Did you just get a DSLR for making videos? Did you believe that once you got it you would instantly be making creative, beautiful videos that would make all your friends think you are a screen-inspired genius? Yes, you probably did. Unfortunately, that isn’t the case, for in order to make creative, beautiful videos that will make all all your friends think you are a screen-inspired genius, you have to know the camera pretty well. Additionally, extra gear really helps in the field of DSLR.
Unfortunately, DSLR video gear is extremely expensive. Fortunately, there are a few websites out there who want to help you get around that. Below, we have three websites devoted to aiding you in creating your own gear and finding equally-effective low-cost gear. The sites stay updated fairly consistently, so keep checking in on them.
Admittedly, I’ve never been a fan of the name “CheesyCam”, and for some reason, I just had to say it. I’ve always thought it sounded a little goofy, and whenever I find other sites with comparable names, I often discover that they are incredibly hokey or have poor information. However, do not let the name fool you when it comes to CheesyCam. This site offers a lot of information and expertise that you will rarely find online, and since the focus is on DSLR gear, you’ll find yourself in good company.
The site primarily posts articles and videos which simply review any and all products that the creators of CheesyCam can get their hands on. Unlike other sites, CheesyCam takes a very practical approach to everything they take a look at. With that said, if you’re considering a new piece of gear, I would highly recommend checking out CheesyCam first.
Additionally, the site offers a special section of the site that is categorized by all items surrounding a DSLR camera (i.e. “lenses”, “viewfinders”), and it’s very easy to find a specific piece of equipment if you aren’t really sure what you need. Beyond that, CheesyCam users often post links to items that they have for sale.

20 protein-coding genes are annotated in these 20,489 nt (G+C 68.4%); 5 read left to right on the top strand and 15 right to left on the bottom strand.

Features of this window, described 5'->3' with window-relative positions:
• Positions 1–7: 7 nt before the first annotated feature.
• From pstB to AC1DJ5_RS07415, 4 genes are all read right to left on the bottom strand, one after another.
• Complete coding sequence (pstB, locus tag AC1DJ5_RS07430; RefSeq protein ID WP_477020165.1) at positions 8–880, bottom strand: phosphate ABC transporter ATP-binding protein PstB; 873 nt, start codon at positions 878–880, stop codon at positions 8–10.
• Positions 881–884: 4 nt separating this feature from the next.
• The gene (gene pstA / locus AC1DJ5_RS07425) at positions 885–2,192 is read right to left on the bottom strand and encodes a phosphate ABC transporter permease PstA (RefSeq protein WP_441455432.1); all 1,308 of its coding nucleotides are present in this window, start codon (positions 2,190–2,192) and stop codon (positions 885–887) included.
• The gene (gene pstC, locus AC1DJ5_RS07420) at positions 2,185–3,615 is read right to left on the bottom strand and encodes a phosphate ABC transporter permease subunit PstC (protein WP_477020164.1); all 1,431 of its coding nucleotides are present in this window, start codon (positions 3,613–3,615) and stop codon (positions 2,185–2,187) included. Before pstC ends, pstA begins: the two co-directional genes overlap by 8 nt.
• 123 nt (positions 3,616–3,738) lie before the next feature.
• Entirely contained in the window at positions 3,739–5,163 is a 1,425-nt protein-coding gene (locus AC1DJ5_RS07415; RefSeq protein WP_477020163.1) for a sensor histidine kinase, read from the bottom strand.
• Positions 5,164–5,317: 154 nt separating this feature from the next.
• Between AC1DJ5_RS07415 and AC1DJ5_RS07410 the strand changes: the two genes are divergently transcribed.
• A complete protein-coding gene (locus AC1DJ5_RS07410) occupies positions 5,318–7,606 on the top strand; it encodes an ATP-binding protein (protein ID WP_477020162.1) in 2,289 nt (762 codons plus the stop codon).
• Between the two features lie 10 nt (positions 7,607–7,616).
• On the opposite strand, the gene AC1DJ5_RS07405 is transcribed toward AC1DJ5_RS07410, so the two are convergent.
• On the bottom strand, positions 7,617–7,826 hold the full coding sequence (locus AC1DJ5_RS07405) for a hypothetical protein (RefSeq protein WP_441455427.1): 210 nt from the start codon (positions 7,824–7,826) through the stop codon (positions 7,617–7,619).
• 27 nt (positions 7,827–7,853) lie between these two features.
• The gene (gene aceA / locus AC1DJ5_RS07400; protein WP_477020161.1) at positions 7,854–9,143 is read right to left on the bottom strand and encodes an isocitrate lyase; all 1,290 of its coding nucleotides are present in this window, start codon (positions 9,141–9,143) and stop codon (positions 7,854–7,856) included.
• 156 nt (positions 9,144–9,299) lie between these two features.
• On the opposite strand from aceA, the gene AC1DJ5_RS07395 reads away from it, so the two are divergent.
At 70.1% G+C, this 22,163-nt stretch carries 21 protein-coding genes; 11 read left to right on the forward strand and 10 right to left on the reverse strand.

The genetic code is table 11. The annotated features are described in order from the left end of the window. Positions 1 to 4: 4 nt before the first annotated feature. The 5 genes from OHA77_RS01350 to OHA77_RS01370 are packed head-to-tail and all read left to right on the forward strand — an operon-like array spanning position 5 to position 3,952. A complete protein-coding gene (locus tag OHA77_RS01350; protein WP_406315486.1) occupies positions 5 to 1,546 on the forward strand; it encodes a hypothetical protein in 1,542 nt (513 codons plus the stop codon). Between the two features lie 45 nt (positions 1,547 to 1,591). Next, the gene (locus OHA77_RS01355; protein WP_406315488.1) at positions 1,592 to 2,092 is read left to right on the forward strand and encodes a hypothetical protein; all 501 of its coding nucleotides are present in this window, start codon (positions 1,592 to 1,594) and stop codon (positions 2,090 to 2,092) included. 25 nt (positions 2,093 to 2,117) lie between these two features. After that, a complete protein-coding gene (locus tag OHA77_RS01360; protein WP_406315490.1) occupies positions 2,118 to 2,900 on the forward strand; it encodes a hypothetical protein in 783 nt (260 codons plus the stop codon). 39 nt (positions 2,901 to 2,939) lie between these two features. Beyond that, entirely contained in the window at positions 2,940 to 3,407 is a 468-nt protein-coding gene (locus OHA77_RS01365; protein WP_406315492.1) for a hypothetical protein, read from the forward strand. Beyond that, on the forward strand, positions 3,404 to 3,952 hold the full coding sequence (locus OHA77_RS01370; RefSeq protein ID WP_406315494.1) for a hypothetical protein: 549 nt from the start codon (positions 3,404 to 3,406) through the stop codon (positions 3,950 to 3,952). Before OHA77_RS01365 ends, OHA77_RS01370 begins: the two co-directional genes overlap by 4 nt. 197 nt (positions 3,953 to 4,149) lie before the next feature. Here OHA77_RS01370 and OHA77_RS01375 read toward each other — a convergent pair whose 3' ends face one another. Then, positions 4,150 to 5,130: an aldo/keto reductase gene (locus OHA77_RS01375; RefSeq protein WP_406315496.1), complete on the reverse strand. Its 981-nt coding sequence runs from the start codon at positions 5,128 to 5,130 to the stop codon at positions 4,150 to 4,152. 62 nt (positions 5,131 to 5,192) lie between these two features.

Vimeo already offers several DSLR video production tips, but one thing I believe we forgot to acknowledge is its wide array of videos concerning gear and DIY gear. The site offers a modest selection of videos in their DIY DSLR Gear group, but the videos found here are worth taking a look at. Additionally, Vimeo is just a great site in general for getting help on your filmmaking adventures.
The site mostly offers high quality content that is professionally produced, so I would take Vimeo over YouTube any day when it comes to seeking advice concerning my own film-related projects. Granted, I can safely say YouTube still has quite a bit to bring to the table. What I like about Vimeo tutorials is that you can see what’s being made in real time, and since the videos are typically so well-done, they are quite easy to understand.
Indy Film Gear has a sharp focus on low budget filmmakers who are just wanting something to make their productions pop. The site is devoted entirely to do-it-yourself gear projects, and the content creators try to keep things affordable. IFG offers a ton of content just ready for you to get your hands on, and once you do, you’ll be putting those hands to work. Included are tips ranging from sliders to shoulder mounts to even full lighting set-ups. This site is worth taking a look at.
Granted, the site incorporates reviews, cheap gear as opposed to DIY gear, and the occasional tip thrown into the mix just to keep things interesting. All in all, Indy Film Gear is a great site to spend some time on if you are unsure of what you should be buying and what you should be making. I believe everyone wanting to create DSLR video should take a look here.
Above are only three sites of many that you’ll find which will help you with creating DSLR gear and finding cheaper alternatives. However, some of the greatest creations can’t be found on these sites.
With that said, do you have any of your own DSLR gear to show us? What other sites do you use for finding DSLR gear?
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